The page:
Finding Love Among the Dead at A Singles' Night for the Strange
Morbid Anatomy offers a meeting place for city dwellers whose interests range toward the unusual, esoteric, and unmentionable.
By The Lady Aye
On entering Morbid Curiosity: A Morbid Anatomy Singles Night, guests are asked to write down their name and any random word they like on a name tag. Janet Ginsburg chose the word “squid,” simply because she likes cephalopods. It's not a professional interest, she just happens to enjoy learning about these legendary creatures of the deep in her spare time. While it wasn't a huge conversation starter initially, she was excited to find a venue that “loves this sort of thing.”
Specifically, that thing is “rational amusement,” defined by Morbid Anatomy as “topics residing at the interstices of art and science, history and curiosity, magic and nature.” For the uninitiated: the Morbid Anatomy Library is a research library and private museum committed to “celebrating and providing materials dedicated to the places where death and beauty intersect.” A maze of rooms cluttered with antique medical specimens, the library offers lectures along the lines of “Women Who Bite: Chastity Belts, Castration Anxiety and Feminism” and “Selfies At Funerals: Postmortem Photography and Cultural Taboos” and classes in arts like anthropomorphic mouse taxidermy. Some people have kickball leagues and book clubs. Morbid Anatomy offers a meeting place for city dwellers whose interests range toward the unusual, esoteric, and unmentionable.
New York has long had dating events around on religion, career, and sports, but it’s a little bit harder to find romance if your hobbies revolve around things that most people refuse to speak of at the dinner table. To put it another way: if you're looking for love in New York, but the thought of a rom-com style “meet cute” turns your stomach and breaks your anatomically accurate heart, Morbid Curiosity is the right mixer for you. Morbid Anatomy may seem like an unlikely setting for romance, but given the increasing popularity of the venue (the library, museum, and lecture space it contains are moving to a much larger facility in the Gowanus neighborhood this spring), the odds are good that there's at least one match among its enthusiasts.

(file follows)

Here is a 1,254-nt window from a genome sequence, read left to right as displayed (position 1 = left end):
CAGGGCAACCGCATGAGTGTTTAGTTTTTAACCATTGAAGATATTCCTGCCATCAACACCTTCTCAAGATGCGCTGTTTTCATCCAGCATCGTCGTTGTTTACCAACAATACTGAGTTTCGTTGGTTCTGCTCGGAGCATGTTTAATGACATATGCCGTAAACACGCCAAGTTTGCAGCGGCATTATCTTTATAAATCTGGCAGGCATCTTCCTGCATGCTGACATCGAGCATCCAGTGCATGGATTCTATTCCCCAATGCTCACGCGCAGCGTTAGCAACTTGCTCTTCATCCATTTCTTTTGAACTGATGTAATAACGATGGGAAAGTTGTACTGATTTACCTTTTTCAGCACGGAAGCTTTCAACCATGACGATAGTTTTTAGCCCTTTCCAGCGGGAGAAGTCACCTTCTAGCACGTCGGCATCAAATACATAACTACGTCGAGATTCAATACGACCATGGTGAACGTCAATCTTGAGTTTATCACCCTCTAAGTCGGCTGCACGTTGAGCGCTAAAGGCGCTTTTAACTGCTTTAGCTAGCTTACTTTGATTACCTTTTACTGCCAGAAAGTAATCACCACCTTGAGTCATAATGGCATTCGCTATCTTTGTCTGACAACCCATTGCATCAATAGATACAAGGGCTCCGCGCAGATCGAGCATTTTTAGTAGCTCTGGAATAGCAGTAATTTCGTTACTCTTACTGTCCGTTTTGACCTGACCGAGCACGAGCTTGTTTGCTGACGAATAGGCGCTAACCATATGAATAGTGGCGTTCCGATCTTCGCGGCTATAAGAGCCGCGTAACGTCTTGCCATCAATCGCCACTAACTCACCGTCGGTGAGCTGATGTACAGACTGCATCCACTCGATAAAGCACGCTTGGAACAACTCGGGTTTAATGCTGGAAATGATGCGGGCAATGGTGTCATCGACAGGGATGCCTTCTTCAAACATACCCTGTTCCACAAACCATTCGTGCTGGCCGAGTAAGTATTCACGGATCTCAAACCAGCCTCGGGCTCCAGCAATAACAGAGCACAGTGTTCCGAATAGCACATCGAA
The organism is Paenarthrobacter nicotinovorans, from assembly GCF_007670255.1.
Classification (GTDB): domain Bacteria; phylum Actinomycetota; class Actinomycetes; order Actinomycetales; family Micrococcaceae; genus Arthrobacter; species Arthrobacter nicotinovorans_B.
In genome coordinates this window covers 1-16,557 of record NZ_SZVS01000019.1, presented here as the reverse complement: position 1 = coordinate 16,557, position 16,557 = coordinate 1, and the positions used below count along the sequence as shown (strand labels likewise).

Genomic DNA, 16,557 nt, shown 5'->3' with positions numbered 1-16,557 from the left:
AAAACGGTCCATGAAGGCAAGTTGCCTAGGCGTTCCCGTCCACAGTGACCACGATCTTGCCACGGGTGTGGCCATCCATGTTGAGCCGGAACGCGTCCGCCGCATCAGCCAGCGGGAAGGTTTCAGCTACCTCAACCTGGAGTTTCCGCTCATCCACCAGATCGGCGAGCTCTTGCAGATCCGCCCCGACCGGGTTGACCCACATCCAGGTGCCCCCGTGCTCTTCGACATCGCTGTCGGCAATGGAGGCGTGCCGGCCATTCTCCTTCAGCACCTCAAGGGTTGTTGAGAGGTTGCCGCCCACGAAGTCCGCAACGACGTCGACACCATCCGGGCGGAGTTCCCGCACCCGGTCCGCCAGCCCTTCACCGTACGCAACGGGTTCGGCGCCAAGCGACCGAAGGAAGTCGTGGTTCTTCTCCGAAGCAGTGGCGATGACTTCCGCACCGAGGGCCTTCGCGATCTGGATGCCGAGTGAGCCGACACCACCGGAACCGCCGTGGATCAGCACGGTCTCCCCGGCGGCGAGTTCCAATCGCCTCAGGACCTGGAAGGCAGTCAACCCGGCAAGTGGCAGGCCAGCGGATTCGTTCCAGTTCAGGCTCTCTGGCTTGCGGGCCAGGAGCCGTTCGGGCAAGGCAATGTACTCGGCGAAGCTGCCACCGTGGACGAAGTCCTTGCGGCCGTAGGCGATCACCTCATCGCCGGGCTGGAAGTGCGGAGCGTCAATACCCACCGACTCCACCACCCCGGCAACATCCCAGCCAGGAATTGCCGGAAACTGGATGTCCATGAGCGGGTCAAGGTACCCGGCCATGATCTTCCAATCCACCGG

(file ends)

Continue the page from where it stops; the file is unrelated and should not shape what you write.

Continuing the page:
Daisy Tainton, the event’s curator, may be uniquely qualified to bring this particular gathering together. By day, she photographs, mounts, and catalogs insect specimens for the venerable American Museum of Natural History, which means she’s handled more than her fair share of creepers. And with her unusual interests, relating to humans has proven to be more than a bit complicated.
Morbid Curiosity was born out of a conversation Daisy had with Morbid Anatomy's creative director, Joanna Ebenstein. Daisy related some of her own experiences in the dating world, including an incident where she had met a cute guy she was interested in and asked him to accompany her on a simple errand that turned out to be a deal breaker. All she wanted was for “him to come with me to pick up a dead kitten for taxidermy, which caused him to disappear forever…like dust on the wind.” From that heartbreak, however, they devised a plan to fill a room with like-minded – if offbeat – souls to see if the sparks flew.
True to Daisy's vision, there was an impressive crowd for a frigid February night, with a good ratio of men to women. The population of the room was mostly young, professional, and quirkily dressed – and they became increasingly social as the inexpensive wine flowed. Baltimore-native Eric Indin came accessorized with an animal bone necklace and put “Poe” as his extra word on his nametag “because I just got a raven tattoo.” Coincidentally, Rachel Ridout, the attractive blonde manning the beverage table, was from Maryland; Indin’s name tag gave them some things to talk about, like Charm City's vibrant outsider art scene, specifically a recent exhibition of paintings and crafts by sideshow “half man” Johnny Eck at the Maryland Institute College of Art.
To get the other gathered “Morbid Anatomists” talking further, Daisy had planned a few activities that encouraged interaction, including “Pathology Charades.” Asked about the origins of the game, she replied, “I think I made it up. Or it was on Seinfeld, I can't be sure. Seriously, I tried Googling it…but couldn't find anything.” Naming rights aside, teams paired off and tried their luck at acting out things like “leprosy” by miming losing their noses and “tuberculosis” with a red scarf standing in for bloody sputum. A huge hit with the crowd, it got everyone energized and mingling.
As the games wound down, the crowd naturally formed smaller groups; some admiring the art work, some trying out magic tricks, and some discussing which of Morbid Anatomy's upcoming taxidermy classes suits them best. The overall vibe was easygoing and social, which, after all, is the point of all dating events. Though it’s too early to tell if any of the meetings that night will result in love matches, Daisy was still happy with the results. “At the very least, we will make lots of friends,” she said. Overall she and Joanna are so pleased with the evening's fun that there's already talk of making the mixer a monthly event, with Daisy at the helm as the “Director of Romance.”
As for her own prospects from Morbid Curiosity? Daisy is demure. Like the other rom-com conventions of happily-ever-after and like the candle-lit dream date she confesses, “I don't do well with 'date' concepts… Give me flowers and take me someplace quiet to drink and talk. An after-hours tour of a museum I don't work at would be great, too!” Whether those flowers are dead or fresh is up to the imagination of would-be beaus.